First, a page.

One of the most dangerous offences is taking your eyes off the road to send a quick text to friends. Do you text while driving?
Teenagers calling themselves safe motorists overwhelmingly admit to checking phones when behind the wheel, and those who text while driving say they are often distracted by parents who expect immediate responses, a survey found.
More than half of the teens confessed to texting while driving to update their parents, and 19 per cent said moms and dads expected a response within one minute, according to a study issued Tuesday by Boston-based Liberty Mutual Holding Co. and Students Against Destructive Decisions.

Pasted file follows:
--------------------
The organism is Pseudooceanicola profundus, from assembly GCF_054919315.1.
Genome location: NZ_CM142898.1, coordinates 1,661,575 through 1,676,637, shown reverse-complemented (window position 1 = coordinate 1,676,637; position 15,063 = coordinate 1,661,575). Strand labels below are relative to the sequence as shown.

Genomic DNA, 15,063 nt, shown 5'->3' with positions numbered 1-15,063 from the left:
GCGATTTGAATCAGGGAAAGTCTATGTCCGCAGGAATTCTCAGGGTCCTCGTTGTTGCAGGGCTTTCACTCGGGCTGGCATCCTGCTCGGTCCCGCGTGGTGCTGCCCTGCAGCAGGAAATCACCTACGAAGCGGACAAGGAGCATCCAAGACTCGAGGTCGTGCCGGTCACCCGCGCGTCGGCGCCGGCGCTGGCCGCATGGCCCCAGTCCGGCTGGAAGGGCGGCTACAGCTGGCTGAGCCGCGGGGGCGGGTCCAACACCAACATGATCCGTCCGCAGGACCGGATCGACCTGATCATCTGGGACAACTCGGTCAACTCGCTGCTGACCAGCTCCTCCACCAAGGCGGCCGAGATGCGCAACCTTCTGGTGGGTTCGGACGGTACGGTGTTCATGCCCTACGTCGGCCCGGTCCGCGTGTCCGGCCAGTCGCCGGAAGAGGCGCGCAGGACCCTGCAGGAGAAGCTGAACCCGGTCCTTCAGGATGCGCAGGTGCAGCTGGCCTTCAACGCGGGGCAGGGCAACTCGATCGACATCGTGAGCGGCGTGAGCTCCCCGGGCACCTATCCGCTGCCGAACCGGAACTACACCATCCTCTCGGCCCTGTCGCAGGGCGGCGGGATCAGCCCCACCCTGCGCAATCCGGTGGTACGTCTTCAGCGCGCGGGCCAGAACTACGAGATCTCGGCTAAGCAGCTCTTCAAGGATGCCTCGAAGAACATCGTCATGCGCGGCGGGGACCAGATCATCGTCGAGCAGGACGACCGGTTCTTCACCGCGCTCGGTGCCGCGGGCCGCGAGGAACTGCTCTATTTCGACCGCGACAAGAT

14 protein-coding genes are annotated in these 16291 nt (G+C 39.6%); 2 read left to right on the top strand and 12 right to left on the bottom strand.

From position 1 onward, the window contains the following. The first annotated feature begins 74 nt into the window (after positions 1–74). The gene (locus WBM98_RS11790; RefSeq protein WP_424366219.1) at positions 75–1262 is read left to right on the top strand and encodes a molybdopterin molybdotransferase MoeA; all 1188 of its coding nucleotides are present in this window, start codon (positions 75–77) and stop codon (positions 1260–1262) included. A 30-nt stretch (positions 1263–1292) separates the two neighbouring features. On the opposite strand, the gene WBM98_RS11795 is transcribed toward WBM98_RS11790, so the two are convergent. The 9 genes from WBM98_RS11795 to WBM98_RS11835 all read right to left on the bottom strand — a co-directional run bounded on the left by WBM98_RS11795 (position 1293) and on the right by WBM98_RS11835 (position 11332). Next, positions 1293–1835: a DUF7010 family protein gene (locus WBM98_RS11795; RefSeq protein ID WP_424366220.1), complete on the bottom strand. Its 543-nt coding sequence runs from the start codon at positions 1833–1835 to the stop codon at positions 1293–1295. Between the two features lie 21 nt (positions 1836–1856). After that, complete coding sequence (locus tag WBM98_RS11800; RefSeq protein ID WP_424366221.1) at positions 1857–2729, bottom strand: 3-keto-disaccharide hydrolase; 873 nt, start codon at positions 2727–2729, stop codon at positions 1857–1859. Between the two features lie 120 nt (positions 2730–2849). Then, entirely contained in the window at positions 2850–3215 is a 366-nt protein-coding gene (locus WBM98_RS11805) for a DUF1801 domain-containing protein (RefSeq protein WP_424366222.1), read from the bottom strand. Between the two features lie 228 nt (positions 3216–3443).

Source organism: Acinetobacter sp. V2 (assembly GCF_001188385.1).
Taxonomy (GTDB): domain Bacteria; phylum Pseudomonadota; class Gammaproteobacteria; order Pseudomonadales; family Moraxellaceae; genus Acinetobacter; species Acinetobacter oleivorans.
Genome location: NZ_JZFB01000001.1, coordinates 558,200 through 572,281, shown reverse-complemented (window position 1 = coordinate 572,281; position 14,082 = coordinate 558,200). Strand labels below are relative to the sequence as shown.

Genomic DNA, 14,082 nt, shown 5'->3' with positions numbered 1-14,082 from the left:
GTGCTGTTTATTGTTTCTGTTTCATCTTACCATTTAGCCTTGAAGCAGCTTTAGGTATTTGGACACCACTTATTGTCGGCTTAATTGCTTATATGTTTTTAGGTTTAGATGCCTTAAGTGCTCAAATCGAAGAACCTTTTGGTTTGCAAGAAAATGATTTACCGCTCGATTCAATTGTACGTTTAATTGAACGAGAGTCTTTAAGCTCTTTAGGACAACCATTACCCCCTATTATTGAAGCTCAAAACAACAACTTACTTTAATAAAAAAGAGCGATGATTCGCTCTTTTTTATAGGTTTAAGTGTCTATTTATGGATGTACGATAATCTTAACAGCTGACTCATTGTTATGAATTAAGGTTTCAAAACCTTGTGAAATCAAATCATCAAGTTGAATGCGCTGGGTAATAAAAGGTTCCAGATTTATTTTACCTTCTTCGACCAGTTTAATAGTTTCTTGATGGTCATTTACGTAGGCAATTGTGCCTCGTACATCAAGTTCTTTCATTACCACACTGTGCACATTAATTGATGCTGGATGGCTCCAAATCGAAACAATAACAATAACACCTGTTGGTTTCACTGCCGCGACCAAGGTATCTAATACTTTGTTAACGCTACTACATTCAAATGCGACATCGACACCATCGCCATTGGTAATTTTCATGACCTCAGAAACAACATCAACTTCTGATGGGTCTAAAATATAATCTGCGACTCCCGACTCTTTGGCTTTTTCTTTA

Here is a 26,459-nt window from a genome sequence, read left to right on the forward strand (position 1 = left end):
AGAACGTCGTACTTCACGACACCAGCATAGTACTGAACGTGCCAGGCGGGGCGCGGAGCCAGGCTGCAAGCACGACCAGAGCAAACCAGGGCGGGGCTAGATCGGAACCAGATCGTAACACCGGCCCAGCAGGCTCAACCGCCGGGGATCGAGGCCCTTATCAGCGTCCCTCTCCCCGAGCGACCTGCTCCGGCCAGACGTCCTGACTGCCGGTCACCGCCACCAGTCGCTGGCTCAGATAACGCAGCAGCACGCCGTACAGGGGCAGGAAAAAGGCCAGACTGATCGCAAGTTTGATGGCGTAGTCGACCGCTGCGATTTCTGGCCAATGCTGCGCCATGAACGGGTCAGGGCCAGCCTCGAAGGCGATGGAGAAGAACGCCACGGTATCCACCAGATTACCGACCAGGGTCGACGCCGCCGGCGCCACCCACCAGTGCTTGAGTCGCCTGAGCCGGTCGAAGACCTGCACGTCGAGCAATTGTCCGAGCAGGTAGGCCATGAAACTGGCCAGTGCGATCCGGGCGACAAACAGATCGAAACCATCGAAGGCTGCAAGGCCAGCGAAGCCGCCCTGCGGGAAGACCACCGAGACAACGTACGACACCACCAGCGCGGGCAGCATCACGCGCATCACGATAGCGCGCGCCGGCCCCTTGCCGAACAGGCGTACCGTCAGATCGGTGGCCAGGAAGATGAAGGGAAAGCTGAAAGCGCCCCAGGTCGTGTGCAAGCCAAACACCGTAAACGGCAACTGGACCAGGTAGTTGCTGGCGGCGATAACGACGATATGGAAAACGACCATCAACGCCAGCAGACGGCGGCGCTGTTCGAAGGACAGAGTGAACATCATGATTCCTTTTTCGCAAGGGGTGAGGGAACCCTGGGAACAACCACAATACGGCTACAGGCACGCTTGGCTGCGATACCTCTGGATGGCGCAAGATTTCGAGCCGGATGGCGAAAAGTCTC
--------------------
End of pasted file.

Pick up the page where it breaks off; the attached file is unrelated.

“We have a generation of parents that are used to being very connected with their children,” Stephen Wallace, chief executive officer of SADD, said in an interview. “They’re looking for that constant communication.”
Of the almost 3,000 fatal crashes in 2013 caused by distracted drivers, 10 per cent of those deaths were teens, according to the U.S. Department of Transportation. Auto insurers including Allstate Corp. and State Farm Mutual Automobile Insurance Co. have publicized the risks of distracted motorists.
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